When I picked dd1 up from school this afternoon, she was telling me about her day and mentioned a boy (lets call him A), stuck his finger in her bottom and wiggled it round. I asked her to repeat herself so she did, and said they were sitting in library and he stuck his finger in her bottom (from what she said there was no penetration as she had school shorts on but he certainly tried). And he later called her sexy. She has mentioned in the past this particular boy telling her she is sexy, and making her feel uncomfortable with how he speaks to her so she tries to avoid him as much as possible. I asked what she did today and if she told the teacher and she said no because she was scared she would get into trouble.
We spoke about personal boundaries and that its never ok for others to touch you without your consent (obviously I explained in a way she could understand), and I emphasised how important it was that she tell the teacher if someone says or does something to her she feels uncomfortable with. And that she should never be afraid of getting into trouble for telling someone, that its extremely important a grown up she trusts knows about it.
I also spoke to the teacher and told her what dd1 had told me, how it made her feel and she was scared of getting in trouble and that its not the firsf time dd1 has tolde this boy has said something that makes her very uncomfortable. The teacher thanked me for bringing it to her attention and said she will speak to the principal and the principal will speak with both dd1 and the boy.
How would you have handled this? Did I do the right thing? I dont usually step in for dd1, but this made me feel sick to my stomach. I know it could very well have been a joke and the boy not realise the seriousness of it, I remember the boys doing similar stuff to each other in primary school. But along with the comments on more than one occasion and the fact dd1 has previously expressed the way this boy speaks to her makes her uncomfortable, I felt it was time I stepped in.
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10-11-2014 17:11 #1
How would you handle this?
10-11-2014 17:14 #2
How would you handle this?
You absolutely did the right thing. Yuck. Behaviour like that can be an indicator for abuse, so IMO you did the right thing for both children involved. Absolutely.
It's hard for kids to be brave enough to handle those things on their own, and the fact that you believed her without question then stood up for her is giving the message that she can tell you anything in the future and that you are a safe place for her. I hope it all works out ok x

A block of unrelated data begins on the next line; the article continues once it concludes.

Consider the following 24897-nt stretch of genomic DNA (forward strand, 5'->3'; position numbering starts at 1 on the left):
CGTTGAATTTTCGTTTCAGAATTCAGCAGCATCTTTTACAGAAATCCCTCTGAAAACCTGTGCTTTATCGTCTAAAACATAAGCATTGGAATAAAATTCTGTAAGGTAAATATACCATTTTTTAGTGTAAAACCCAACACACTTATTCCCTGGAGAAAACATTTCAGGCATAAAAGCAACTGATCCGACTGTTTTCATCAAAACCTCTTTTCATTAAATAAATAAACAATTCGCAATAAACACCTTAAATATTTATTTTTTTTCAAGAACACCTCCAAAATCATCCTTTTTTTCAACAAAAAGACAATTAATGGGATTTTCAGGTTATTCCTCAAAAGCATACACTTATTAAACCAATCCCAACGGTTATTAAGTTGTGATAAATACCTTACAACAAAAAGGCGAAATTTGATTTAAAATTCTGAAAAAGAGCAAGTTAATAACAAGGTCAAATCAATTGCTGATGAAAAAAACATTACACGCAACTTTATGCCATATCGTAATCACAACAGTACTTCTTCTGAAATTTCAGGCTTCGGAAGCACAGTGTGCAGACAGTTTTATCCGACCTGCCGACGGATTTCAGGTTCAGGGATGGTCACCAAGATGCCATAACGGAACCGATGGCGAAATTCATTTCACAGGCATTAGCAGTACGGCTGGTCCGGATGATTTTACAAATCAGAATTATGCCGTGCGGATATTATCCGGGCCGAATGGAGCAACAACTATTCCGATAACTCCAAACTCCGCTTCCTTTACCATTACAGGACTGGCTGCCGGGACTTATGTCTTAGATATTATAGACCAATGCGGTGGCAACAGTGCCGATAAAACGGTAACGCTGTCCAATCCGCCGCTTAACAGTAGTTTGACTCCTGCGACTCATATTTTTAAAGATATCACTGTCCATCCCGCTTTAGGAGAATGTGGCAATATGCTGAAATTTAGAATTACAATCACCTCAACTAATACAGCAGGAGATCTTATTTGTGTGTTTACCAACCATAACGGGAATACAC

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10-11-2014 17:16 #3Senior Member
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- Apr 2013
OMG. I would be furious. That is so inappropriate.
I hope your poor DD is ok. I think it is wonderful that she was able to tell you about it. She must have been quite embarrassed. I think you handled this incredibly well.
10-11-2014 17:21 #4
Thanks ladies. I am still shaking. Dd1 seems fine, it doesn't seem to have bothered her a great deal although she was extremely embarrassed when she told me. These kids are grade 1, so I know it was probably done as a joke but I feel its extremely important that they both be taught a lesson in personal boundaries.
I am proud of my dd1 for telling me, especially because she was scared she would get into trouble.
10-11-2014 17:29 #5Senior Member
- Join Date
- Aug 2013
Your poor DD, i hope she will be ok ..And this boy- i really hope that this isnt being done to him at home and he is acting it out to get attention or thinks that this is the normal thing to do..
10-11-2014 17:42 #6
Wow what a tough situation!! You definitely done the right thing definitely needed a parent to step in, I would follow it up with the principal and ask if his parents can be informed as this needs to stop ASAP and concealing the identity of your daughter.
10-11-2014 17:45 #7
Yes I will definitely be following up with the principal and teacher. Dd1 will be leaving the school in a few weeks anyway when we move. Hopefully her last few weeks are happy ones.
10-11-2014 17:50 #8
yep you totally did the right thing.
a) - its not ok. Kids do need to be taught personal boundaries like that, and its not in any way ok for someone to make your DD feel uncomfortable or to touch her in any way.
b) - once she did speak to you (and it would have taken a lot for her to tell you what happened, so good on her and you for having that relationship) its super important that you DID something about it. That she isnt feeling that telling you about a problem isnt going to result in you telling her 'its ok sweet, dont worry about it'. That you are going to follow it up and take action.
The principal talking to the boy is a good thing. Hopefully the principal will just make it super clear that that kind of behaviour is not ok under any circumstances etc.
10-11-2014 17:57 #9
God I don't think that is "normal" child behaviour at all, certainly not at that age. My kids would definitely know what was wrong. Hell even my 3 year old would know it's wrong. And I don't think boys get a pass for things like that because they are boys.
Absolutely you did the right thing. My only reservation @lil miss is that I would want both sets of parents there (or mums) when the principal spoke to the kids. My daughters would want me there in that situation. Is that possible?
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10-11-2014 18:15 #10
I didnt think to ask if I could be there with dd1 when the principal speaks to her. I will speak with dd1s teacher again in the morning and request I be there, if nothing else but moral support.
One thing that has just registered is she didn't mention anything about the boys mum and whether she would be told. I would assume she will be told especially with the principal being involved.
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